A military post even back in 1776 before California was a state, the Presidio is one of the oldest such settlements on the West Coast. With a new hotel and a buzzy restaurant scene, the lush neighborhood is more destination-worthy than ever.
Opened inside the Presidio Officers’ Club by Traci Des Jardins, the restaurant serves California-inspired Mexican food and drinks — a nod to Des Jardins’ Mexican roots. Case in point: Arguello’s spacious outdoor patio is equipped with an outdoor griddle (comal) for tortilla-making. With over 120 agaves to work with, bar manager Andi Miller and bar director Enrique Sanchez are not only delivering some of the best margaritas in town, but are constantly on a quest to learn more about the spirits they have at hand. Inspired by a trip to Hawaii, Miller used coconut oil to create a fat- washed Out of Office cocktail, adding coconut flavor to blanco tequila with- out making it too sweet.
Owner Ray Tang opened Presidio Social Club in a 1903 military barracks with the idea of providing the comforts of a club without dues. Executive chef Wesley Shaw, a native Texan with Southern tastes, plans many special events, including a summer barbecue season, clambakes, pig roasts, game dinners and celebration of holidays like Chinese New Year. Another successful offering is Pitchers & Pintxos, featuring pitchers of house-made cocktails and bar bites called pintxos on the back-yard patio. It’s happening weekdays from 5 to 8 p.m. till the end of October, with complimentary pintxos available from 6 to 7.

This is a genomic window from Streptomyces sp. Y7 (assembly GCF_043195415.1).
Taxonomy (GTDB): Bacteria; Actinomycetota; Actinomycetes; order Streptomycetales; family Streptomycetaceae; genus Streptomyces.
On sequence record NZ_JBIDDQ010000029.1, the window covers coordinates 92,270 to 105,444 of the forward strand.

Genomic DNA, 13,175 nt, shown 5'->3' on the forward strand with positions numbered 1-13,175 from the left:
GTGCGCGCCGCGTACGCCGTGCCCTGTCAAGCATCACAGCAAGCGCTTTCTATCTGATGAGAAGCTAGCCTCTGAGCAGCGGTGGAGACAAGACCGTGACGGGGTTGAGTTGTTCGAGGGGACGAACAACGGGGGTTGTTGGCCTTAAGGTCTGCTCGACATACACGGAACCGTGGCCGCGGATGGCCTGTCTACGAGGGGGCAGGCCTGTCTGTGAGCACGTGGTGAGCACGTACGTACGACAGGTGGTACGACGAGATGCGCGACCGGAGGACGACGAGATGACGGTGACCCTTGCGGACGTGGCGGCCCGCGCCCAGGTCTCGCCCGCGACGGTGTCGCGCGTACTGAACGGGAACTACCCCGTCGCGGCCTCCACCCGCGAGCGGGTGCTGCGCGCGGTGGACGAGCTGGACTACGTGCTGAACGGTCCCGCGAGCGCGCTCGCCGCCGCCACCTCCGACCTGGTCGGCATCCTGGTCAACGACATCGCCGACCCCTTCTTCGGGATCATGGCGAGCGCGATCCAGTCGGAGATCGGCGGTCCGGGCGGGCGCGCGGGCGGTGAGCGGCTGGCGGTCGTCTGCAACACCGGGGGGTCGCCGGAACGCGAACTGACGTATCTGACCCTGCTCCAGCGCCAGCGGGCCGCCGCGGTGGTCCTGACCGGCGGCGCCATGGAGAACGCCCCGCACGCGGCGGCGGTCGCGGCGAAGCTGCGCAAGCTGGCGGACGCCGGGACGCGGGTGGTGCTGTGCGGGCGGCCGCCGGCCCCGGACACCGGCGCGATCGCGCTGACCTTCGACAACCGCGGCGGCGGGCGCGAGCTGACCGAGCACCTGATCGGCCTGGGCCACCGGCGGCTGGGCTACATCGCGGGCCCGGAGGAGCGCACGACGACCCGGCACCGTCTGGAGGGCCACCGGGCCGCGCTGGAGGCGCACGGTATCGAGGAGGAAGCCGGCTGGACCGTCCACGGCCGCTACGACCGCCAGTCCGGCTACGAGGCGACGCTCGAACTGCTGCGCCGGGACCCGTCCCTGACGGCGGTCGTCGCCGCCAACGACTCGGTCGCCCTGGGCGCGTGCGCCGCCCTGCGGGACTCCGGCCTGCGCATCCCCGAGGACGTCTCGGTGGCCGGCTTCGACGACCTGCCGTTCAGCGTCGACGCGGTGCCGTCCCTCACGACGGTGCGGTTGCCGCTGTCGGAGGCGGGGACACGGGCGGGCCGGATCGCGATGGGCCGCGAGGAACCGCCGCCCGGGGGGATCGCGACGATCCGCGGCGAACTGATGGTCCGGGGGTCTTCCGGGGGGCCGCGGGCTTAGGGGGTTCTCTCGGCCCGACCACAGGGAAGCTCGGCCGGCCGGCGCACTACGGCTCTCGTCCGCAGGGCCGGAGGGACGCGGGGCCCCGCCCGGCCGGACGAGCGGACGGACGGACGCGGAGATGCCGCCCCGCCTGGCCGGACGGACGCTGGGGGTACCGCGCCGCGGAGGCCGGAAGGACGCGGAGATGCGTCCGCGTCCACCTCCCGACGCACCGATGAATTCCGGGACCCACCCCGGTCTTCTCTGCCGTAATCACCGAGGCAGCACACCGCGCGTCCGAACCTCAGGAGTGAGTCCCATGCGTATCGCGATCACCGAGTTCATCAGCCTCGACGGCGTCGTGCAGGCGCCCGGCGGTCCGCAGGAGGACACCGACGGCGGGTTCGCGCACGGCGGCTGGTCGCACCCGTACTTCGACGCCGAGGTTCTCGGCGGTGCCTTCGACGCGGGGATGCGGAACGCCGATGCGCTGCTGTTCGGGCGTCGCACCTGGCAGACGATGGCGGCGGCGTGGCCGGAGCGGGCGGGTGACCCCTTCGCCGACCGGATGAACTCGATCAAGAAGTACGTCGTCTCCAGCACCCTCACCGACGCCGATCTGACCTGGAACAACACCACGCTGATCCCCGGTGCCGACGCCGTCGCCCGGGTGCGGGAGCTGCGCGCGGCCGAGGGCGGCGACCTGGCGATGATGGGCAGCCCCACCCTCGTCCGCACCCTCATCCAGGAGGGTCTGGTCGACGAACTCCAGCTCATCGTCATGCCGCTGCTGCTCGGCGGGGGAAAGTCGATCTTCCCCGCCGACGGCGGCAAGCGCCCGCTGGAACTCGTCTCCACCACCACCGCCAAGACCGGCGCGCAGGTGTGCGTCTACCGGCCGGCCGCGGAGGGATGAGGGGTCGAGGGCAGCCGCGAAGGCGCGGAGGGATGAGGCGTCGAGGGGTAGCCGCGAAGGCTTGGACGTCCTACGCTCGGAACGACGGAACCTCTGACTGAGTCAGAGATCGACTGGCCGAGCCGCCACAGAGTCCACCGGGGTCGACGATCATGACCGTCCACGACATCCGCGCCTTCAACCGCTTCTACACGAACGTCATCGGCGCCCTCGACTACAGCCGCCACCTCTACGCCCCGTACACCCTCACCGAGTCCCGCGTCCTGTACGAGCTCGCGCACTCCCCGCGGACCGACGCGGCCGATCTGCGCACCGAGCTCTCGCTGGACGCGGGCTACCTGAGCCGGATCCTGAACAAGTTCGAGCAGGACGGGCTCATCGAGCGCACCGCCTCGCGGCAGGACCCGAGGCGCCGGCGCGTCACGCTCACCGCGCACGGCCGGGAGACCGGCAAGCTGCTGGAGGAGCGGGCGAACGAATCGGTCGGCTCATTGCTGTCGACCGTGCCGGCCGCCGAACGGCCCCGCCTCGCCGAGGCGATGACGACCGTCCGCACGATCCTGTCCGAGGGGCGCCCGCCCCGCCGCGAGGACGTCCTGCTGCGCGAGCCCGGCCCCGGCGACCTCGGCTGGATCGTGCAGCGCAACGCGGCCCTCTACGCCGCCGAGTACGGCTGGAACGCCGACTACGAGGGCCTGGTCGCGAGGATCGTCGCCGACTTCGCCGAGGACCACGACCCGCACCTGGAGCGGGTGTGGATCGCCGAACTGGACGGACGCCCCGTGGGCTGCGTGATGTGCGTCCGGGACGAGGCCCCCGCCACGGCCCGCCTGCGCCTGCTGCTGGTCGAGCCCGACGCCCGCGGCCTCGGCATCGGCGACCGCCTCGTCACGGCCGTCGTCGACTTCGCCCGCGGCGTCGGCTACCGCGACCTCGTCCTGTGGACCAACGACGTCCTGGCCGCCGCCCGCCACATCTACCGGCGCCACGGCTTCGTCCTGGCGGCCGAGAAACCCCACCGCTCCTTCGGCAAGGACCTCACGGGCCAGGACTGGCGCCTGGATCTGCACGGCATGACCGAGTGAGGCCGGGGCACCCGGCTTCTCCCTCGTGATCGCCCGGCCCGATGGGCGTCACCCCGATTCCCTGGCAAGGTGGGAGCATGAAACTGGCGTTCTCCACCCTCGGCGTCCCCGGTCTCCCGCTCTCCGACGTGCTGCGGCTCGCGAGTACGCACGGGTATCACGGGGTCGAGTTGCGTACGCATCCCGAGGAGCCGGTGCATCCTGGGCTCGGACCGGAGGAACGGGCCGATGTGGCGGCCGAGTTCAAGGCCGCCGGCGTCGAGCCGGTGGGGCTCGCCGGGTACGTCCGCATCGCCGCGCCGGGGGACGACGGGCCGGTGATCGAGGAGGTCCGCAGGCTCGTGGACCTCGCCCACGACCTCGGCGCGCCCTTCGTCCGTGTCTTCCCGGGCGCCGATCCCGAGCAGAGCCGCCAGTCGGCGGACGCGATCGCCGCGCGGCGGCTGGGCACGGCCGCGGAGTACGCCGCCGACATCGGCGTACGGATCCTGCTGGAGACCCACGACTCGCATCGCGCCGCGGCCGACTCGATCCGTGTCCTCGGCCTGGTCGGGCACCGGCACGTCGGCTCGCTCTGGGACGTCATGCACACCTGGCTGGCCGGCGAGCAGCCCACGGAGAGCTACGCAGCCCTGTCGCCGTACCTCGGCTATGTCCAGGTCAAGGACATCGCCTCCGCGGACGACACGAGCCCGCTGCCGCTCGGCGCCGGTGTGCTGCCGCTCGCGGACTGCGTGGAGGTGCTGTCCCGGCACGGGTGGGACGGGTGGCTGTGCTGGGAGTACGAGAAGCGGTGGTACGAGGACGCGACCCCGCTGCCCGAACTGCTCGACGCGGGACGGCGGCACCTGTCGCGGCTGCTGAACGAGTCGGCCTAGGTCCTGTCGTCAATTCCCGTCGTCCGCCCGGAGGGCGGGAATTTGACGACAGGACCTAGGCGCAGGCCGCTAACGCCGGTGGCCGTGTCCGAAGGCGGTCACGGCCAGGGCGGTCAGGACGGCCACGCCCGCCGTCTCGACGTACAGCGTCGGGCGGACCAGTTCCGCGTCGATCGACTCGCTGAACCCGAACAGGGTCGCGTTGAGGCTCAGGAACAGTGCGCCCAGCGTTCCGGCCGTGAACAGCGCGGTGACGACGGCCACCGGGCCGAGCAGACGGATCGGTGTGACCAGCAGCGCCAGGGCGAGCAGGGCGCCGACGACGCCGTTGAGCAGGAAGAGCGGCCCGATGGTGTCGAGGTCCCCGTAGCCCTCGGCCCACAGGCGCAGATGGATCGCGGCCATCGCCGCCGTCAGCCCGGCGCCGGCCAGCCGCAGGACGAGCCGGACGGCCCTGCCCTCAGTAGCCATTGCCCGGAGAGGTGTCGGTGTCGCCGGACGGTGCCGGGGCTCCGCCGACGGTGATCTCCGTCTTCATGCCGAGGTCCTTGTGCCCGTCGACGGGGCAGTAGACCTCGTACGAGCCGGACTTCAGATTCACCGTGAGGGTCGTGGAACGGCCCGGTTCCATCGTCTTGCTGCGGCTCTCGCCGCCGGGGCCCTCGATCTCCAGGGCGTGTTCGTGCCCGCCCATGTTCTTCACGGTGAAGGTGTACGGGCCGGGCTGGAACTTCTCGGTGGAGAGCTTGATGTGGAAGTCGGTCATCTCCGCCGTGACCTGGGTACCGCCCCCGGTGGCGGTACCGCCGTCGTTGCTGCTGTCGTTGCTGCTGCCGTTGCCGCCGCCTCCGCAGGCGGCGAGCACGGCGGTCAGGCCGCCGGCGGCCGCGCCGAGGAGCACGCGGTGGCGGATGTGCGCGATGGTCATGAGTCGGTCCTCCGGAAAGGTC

Another Traci Des Jardins venture, The Commissary is in the former mess hall of the Montgomery Street Barracks. The Spanish-influenced menu of traditional favorites showcases sustainable and locally sourced ingredients, and we’re talking really local — thanks to a program called Presidio Grown, both The Commissary and Arguello make use of fresh produce and herbs from six Presidio gardens. Commissary bar director Tony Stewart looks at what’s fresh and available each week for seasonal cocktails and signature drinks like the El Jardín, a cooling, light concoction of sea gin, Lillet, Presidio garden herbs and a splash of lime.
With over 100 craft beers, including 24 on draft and the occasional home brew, this restaurant gets its name from the term “session beers.” Reportedly, World War I workers in Britain drank brews with lower alcohol content that let them be functional after a time-restricted imbibing “session”; similarly, the drinks here pack flavor, not inebriation. Over on the food side, Sessions focuses on small, shareable and large plates made with produce, herbs and olive oil from Marin-based Skywalker Ranch. Guests here are spared the tipping decision: Sessions was among the first West Coast restaurants to include a 20 percent service charge in the bill.
Photos courtesy of Kassie Borreson.
This article originally appeared in Marin Magazine’s print edition with the headline: “Now Serving”.